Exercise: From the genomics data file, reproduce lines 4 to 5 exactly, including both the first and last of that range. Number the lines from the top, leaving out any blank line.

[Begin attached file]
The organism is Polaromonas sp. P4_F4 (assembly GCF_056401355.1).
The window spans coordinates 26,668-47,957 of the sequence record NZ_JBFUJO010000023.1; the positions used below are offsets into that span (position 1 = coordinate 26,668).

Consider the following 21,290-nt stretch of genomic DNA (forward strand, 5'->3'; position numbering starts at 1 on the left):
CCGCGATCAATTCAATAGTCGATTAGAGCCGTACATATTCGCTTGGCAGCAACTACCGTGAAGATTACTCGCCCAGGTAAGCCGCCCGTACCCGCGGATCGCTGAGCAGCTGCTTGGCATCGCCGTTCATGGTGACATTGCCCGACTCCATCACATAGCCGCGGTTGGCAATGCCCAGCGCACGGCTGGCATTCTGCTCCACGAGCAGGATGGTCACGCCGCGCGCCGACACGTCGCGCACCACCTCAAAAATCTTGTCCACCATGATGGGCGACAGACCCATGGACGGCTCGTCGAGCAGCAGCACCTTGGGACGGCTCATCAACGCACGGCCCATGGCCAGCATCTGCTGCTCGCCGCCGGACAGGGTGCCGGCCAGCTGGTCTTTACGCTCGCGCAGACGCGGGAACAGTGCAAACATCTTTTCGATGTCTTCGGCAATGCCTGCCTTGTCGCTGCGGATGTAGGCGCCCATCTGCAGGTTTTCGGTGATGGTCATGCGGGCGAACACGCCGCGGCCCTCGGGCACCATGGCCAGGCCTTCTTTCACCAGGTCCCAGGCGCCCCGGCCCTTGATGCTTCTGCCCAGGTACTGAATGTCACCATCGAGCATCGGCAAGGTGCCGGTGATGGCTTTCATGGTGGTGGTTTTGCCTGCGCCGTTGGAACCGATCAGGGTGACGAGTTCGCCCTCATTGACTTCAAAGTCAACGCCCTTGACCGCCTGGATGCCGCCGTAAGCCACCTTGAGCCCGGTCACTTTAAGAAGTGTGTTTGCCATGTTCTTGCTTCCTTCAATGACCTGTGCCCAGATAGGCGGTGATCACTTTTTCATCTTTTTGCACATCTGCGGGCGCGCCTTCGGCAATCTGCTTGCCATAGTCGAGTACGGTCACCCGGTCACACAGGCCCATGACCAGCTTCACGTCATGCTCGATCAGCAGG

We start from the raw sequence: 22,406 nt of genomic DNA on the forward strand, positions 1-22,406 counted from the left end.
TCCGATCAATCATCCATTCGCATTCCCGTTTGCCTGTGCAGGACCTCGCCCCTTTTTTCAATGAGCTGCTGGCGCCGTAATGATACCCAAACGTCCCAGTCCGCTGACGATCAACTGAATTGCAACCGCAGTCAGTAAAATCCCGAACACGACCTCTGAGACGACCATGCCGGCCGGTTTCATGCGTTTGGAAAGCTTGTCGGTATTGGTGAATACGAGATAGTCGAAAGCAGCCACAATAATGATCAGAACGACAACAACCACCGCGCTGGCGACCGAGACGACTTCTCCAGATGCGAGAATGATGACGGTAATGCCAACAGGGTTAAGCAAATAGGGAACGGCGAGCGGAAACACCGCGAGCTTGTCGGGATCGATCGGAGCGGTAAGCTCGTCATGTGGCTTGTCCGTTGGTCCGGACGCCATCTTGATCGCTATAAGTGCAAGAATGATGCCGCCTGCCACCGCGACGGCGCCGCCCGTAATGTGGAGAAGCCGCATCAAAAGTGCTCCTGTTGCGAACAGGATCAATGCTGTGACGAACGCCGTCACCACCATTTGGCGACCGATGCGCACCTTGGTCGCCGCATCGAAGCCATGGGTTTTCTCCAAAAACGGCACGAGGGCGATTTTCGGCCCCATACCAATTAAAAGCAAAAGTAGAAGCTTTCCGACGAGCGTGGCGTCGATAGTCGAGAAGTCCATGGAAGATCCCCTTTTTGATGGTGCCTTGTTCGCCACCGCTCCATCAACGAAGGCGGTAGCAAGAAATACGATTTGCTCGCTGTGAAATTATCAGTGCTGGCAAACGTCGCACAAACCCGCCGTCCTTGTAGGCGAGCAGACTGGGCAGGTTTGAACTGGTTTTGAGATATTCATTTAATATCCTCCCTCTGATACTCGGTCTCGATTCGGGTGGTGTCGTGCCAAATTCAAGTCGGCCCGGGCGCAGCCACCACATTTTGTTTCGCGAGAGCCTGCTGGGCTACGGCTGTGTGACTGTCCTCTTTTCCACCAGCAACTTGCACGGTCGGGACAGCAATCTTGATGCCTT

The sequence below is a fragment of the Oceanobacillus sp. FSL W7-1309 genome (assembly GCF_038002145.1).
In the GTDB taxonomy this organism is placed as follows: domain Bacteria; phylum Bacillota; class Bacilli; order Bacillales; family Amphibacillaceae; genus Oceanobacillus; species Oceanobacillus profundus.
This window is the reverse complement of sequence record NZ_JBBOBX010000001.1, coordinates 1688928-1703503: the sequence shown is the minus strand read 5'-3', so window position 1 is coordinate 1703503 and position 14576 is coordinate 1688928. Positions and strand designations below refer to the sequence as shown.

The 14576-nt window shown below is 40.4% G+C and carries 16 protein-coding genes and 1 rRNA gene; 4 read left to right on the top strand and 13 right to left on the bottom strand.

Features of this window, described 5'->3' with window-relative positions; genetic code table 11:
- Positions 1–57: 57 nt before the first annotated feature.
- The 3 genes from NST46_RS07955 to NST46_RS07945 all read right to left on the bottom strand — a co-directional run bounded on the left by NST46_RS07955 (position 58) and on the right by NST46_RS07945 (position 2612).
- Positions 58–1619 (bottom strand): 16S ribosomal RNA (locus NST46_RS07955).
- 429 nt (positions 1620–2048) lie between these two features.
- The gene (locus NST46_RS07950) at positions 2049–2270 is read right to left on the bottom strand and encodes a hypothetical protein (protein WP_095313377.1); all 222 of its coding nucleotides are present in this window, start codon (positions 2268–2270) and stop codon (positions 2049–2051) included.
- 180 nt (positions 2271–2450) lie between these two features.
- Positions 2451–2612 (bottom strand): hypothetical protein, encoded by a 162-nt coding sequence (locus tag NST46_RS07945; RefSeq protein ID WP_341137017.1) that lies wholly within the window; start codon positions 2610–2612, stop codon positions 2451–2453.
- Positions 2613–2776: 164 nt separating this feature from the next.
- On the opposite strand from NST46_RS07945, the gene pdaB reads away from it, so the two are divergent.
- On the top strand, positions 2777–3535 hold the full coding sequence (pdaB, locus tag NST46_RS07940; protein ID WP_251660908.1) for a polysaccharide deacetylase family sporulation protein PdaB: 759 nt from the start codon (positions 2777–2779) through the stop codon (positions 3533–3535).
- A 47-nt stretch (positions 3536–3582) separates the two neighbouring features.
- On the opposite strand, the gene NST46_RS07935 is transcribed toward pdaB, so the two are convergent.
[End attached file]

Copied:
CCGCGATCAATTCAATAGTCGATTAGAGCCGTACATATTCGCTTGGCAGCAACTACCGTGAAGATTACTCGCCCAGGTAAGCCGCCCGTACCCGCGGATCGCTGAGCAGCTGCTTGGCATCGCCGTTCATGGTGACATTGCCCGACTCCATCACATAGCCGCGGTTGGCAATGCCCAGCGCACGGCTGGCATTCTGCTCCACGAGCAGGATGGTCACGCCGCGCGCCGACACGTCGCGCACCACCTCAAAAATCTTGTCCACCATGATGGGCGACAGACCCATGGACGGCTCGTCGAGCAGCAGCACCTTGGGACGGCTCATCAACGCACGGCCCATGGCCAGCATCTGCTGCTCGCCGCCGGACAGGGTGCCGGCCAGCTGGTCTTTACGCTCGCGCAGACGCGGGAACAGTGCAAACATCTTTTCGATGTCTTCGGCAATGCCTGCCTTGTCGCTGCGGATGTAGGCGCCCATCTGCAGGTTTTCGGTGATGGTCATGCGGGCGAACACGCCGCGGCCCTCGGGCACCATGGCCAGGCCTTCTTTCACCAGGTCCCAGGCGCCCCGGCCCTTGATGCTTCTGCCCAGGTACTGAATGTCACCATCGAGCATCGGCAAGGTGCCGGTGATGGCTTTCATGGTGGTGGTTTTGCCTGCGCCGTTGGAACCGATCAGGGTGACGAGTTCGCCCTCATTGACTTCAAAGTCAACGCCCTTGACCGCCTGGATGCCGCCGTAAGCCACCTTGAGCCCGGTCACTTTAAGAAGTGTGTTTGCCATGTTCTTGCTTCCTTCAATGACCTGTGCCCAGATAGGCGGTGATCACTTTTTCATCTTTTTGCACATCTGCGGGCGCGCCTTCGGCAATCTGCTTGCCATAGTCGAGTACGGTCACCCGGTCACACAGGCCCATGACCAGCTTCACGTCATGCTCGATCAGCAGG

We start from the raw sequence: 22,406 nt of genomic DNA on the forward strand, positions 1-22,406 counted from the left end.